Back pain may result from abnormalities in the soft tissues – the muscles, ligaments and nerves as well as in bones and joints of the spine. With the weight of the upper body resting on the lower back, there is stress and strain applied to these structures. Motor vehicle and sporting accidents are common causes too, as they cause increased strain and tears up the supporting structures of the lower back.
Treatment of our back pain is dependent on the cause. The common causes are:
- Poor Posture – Poor posture stresses your spine. Ligaments are over-stretched, muscles tire and joints and nerves are put under pressure. Long hours of sitting, strenuous lifting techniques and poor mattress can all contribute or aggravate the back pain.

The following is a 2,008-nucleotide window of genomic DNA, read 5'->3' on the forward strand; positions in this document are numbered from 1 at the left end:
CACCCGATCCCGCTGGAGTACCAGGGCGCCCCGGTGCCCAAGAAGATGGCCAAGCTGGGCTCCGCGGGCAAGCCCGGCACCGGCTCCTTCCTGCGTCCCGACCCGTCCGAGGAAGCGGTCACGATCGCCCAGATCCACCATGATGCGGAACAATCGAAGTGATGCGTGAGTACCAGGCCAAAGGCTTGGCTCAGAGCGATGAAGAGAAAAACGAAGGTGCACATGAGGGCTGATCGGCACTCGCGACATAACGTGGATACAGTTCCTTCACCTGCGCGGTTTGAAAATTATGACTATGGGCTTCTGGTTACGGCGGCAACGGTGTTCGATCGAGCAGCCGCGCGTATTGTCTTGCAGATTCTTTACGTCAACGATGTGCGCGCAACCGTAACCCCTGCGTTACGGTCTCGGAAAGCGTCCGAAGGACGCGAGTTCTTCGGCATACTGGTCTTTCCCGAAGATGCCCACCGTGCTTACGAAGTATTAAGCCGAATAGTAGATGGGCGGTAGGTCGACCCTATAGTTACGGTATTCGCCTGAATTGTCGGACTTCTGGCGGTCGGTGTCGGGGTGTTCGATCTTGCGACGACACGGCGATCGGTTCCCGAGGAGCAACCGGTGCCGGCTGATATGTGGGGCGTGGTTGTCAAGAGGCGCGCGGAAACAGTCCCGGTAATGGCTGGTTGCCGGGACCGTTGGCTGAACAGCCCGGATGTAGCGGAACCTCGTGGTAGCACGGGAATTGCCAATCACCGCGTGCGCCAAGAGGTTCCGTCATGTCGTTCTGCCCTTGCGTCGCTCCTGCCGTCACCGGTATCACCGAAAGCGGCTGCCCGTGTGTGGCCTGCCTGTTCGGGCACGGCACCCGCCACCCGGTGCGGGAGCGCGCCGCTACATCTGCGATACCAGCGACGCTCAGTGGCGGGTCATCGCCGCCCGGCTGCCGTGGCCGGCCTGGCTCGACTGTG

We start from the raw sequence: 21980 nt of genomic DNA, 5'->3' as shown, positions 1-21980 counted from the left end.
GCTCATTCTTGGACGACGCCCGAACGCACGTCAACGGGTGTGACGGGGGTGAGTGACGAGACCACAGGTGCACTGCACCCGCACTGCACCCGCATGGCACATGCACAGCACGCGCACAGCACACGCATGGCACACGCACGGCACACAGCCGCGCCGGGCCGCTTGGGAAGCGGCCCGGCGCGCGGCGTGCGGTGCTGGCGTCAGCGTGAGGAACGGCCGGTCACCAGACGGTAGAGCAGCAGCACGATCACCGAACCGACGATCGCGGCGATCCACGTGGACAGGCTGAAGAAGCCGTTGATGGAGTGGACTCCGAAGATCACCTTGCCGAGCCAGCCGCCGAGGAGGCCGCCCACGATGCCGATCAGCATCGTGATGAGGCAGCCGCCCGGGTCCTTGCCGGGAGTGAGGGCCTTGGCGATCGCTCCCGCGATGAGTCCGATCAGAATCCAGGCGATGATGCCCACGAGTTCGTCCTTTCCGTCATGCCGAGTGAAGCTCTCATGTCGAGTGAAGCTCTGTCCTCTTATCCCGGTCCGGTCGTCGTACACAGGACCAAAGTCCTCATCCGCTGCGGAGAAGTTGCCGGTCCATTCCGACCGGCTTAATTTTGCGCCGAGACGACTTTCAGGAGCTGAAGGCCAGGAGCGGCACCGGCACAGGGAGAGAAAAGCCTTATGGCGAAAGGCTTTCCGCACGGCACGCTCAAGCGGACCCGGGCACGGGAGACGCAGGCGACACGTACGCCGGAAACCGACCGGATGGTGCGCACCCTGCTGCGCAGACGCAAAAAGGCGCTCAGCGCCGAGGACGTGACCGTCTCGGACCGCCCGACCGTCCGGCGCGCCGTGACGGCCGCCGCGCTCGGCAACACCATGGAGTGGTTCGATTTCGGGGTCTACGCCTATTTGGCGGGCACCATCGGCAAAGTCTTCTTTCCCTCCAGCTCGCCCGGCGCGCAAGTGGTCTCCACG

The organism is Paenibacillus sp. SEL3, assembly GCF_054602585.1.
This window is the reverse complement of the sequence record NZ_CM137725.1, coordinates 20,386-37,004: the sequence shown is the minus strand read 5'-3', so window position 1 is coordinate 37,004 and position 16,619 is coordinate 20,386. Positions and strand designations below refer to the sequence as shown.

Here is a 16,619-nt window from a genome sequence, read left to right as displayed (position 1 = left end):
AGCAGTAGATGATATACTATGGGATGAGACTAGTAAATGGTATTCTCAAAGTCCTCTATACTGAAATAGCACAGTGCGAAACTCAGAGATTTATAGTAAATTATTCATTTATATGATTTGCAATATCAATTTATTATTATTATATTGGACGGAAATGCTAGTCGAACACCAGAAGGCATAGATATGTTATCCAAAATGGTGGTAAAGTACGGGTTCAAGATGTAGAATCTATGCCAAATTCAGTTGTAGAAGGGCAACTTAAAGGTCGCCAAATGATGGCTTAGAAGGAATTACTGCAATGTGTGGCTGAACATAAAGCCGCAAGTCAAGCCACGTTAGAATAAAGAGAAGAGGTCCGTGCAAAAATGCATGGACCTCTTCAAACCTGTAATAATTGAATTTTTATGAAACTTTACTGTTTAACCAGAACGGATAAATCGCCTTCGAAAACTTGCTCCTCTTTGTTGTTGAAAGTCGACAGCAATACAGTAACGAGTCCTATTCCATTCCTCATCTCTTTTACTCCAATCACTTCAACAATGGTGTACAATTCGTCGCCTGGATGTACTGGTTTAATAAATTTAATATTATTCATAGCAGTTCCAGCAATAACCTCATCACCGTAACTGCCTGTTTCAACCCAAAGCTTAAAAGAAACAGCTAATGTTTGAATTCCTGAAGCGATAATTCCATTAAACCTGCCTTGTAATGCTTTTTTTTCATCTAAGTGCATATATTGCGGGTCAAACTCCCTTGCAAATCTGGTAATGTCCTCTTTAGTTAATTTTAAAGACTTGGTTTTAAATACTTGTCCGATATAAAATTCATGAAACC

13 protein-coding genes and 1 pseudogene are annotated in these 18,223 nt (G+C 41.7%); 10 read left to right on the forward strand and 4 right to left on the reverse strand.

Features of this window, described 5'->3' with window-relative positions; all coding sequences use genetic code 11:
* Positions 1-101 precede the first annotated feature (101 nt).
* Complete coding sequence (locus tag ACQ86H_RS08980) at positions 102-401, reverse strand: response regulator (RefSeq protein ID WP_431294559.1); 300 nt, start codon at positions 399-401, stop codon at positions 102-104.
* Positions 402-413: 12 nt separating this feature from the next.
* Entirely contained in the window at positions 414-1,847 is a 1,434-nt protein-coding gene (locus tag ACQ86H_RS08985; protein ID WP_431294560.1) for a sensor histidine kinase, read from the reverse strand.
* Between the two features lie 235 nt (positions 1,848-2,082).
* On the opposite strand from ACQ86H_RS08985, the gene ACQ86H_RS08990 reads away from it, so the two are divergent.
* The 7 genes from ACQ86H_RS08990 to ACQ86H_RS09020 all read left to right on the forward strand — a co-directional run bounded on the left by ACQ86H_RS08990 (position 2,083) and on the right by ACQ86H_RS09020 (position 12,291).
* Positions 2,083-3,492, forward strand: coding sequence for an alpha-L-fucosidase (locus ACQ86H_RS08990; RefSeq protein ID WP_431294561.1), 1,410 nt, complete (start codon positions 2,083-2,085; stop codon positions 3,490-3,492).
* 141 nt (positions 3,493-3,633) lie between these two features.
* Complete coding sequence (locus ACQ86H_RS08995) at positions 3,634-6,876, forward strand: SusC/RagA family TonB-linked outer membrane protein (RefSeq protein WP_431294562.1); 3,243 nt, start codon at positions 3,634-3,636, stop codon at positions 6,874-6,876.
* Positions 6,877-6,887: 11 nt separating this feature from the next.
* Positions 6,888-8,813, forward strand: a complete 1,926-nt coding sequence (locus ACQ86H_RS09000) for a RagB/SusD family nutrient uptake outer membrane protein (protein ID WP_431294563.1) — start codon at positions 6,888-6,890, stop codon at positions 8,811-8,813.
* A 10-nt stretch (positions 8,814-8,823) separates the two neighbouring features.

- Muscle Strains – Minor back muscle strains quickly and improves on their own, but more severe strains will need Physiotherapy treatment to relieve pain and promote healing.
- Ligament Strains – Stretching ligaments too far or too quickly makes them tear and bleed into surrounding tissues, causing swelling and pain.
- Disc Problems – Discs are anchored to the vertebrae above and below, so they cannot ‘slip’ out of place. They can wear down with age, but most disc problems arise from injury. Discs can bulge (prolapse) or herniated, pressing on the spinal nerves/spinal cord, causing pain and numbness down the legs, pins and needles, as well as legs’ weakening.
- Sciatica – The sciatic nerve run from the lower back, through the buttocks and down at the back of your legs. Irritation anywhere along this pathway will cause pain in the back and legs.
- Arthritis – Vertebral and facet joints can be affected by arthritis, causing degeneration and inflammation within the joint and the growth of bony spurs on the edges of the vertebrae.
- Muscle Weakness – Recent research has shown that weakness of the deep abdominal muscles can contribute to increased strain on the lower back.